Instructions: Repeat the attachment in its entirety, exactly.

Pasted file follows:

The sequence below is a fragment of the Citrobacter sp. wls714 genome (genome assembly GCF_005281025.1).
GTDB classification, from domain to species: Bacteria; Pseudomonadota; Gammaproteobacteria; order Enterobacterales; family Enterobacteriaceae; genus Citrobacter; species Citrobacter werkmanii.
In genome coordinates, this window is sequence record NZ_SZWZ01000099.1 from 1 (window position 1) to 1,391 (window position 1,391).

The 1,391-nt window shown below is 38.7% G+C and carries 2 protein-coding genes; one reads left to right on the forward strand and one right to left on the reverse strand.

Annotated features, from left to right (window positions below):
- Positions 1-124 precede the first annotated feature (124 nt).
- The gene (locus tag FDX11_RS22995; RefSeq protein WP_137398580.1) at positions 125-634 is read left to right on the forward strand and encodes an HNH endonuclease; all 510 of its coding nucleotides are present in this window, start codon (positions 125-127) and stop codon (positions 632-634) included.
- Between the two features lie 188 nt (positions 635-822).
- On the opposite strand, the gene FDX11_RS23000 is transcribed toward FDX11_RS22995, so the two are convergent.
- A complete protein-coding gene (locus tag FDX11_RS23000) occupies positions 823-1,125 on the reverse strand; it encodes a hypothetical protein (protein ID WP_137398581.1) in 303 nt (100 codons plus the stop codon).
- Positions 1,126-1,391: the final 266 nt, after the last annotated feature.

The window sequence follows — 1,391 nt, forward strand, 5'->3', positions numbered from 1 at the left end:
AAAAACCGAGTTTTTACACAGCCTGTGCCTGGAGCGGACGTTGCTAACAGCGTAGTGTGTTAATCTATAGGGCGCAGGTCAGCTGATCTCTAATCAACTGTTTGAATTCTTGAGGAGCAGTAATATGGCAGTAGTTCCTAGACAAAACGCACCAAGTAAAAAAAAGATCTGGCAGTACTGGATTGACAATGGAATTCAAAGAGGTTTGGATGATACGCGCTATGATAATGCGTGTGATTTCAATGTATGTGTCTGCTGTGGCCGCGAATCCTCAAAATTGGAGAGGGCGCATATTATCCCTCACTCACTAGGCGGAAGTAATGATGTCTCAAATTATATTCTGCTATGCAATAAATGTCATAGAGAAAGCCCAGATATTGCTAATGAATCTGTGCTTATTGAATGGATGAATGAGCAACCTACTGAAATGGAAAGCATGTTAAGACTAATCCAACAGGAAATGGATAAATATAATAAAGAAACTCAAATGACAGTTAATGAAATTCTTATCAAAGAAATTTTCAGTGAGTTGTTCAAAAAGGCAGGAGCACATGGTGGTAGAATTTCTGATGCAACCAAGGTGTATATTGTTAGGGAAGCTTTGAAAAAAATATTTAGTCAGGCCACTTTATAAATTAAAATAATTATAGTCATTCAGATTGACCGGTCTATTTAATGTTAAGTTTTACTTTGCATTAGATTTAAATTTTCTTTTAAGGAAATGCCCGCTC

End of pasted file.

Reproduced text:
The sequence below is a fragment of the Citrobacter sp. wls714 genome (genome assembly GCF_005281025.1).
GTDB classification, from domain to species: Bacteria; Pseudomonadota; Gammaproteobacteria; order Enterobacterales; family Enterobacteriaceae; genus Citrobacter; species Citrobacter werkmanii.
In genome coordinates, this window is sequence record NZ_SZWZ01000099.1 from 1 (window position 1) to 1,391 (window position 1,391).

The 1,391-nt window shown below is 38.7% G+C and carries 2 protein-coding genes; one reads left to right on the forward strand and one right to left on the reverse strand.

Annotated features, from left to right (window positions below):
- Positions 1-124 precede the first annotated feature (124 nt).
- The gene (locus tag FDX11_RS22995; RefSeq protein WP_137398580.1) at positions 125-634 is read left to right on the forward strand and encodes an HNH endonuclease; all 510 of its coding nucleotides are present in this window, start codon (positions 125-127) and stop codon (positions 632-634) included.
- Between the two features lie 188 nt (positions 635-822).
- On the opposite strand, the gene FDX11_RS23000 is transcribed toward FDX11_RS22995, so the two are convergent.
- A complete protein-coding gene (locus tag FDX11_RS23000) occupies positions 823-1,125 on the reverse strand; it encodes a hypothetical protein (protein ID WP_137398581.1) in 303 nt (100 codons plus the stop codon).
- Positions 1,126-1,391: the final 266 nt, after the last annotated feature.

The window sequence follows — 1,391 nt, forward strand, 5'->3', positions numbered from 1 at the left end:
AAAAACCGAGTTTTTACACAGCCTGTGCCTGGAGCGGACGTTGCTAACAGCGTAGTGTGTTAATCTATAGGGCGCAGGTCAGCTGATCTCTAATCAACTGTTTGAATTCTTGAGGAGCAGTAATATGGCAGTAGTTCCTAGACAAAACGCACCAAGTAAAAAAAAGATCTGGCAGTACTGGATTGACAATGGAATTCAAAGAGGTTTGGATGATACGCGCTATGATAATGCGTGTGATTTCAATGTATGTGTCTGCTGTGGCCGCGAATCCTCAAAATTGGAGAGGGCGCATATTATCCCTCACTCACTAGGCGGAAGTAATGATGTCTCAAATTATATTCTGCTATGCAATAAATGTCATAGAGAAAGCCCAGATATTGCTAATGAATCTGTGCTTATTGAATGGATGAATGAGCAACCTACTGAAATGGAAAGCATGTTAAGACTAATCCAACAGGAAATGGATAAATATAATAAAGAAACTCAAATGACAGTTAATGAAATTCTTATCAAAGAAATTTTCAGTGAGTTGTTCAAAAAGGCAGGAGCACATGGTGGTAGAATTTCTGATGCAACCAAGGTGTATATTGTTAGGGAAGCTTTGAAAAAAATATTTAGTCAGGCCACTTTATAAATTAAAATAATTATAGTCATTCAGATTGACCGGTCTATTTAATGTTAAGTTTTACTTTGCATTAGATTTAAATTTTCTTTTAAGGAAATGCCCGCTC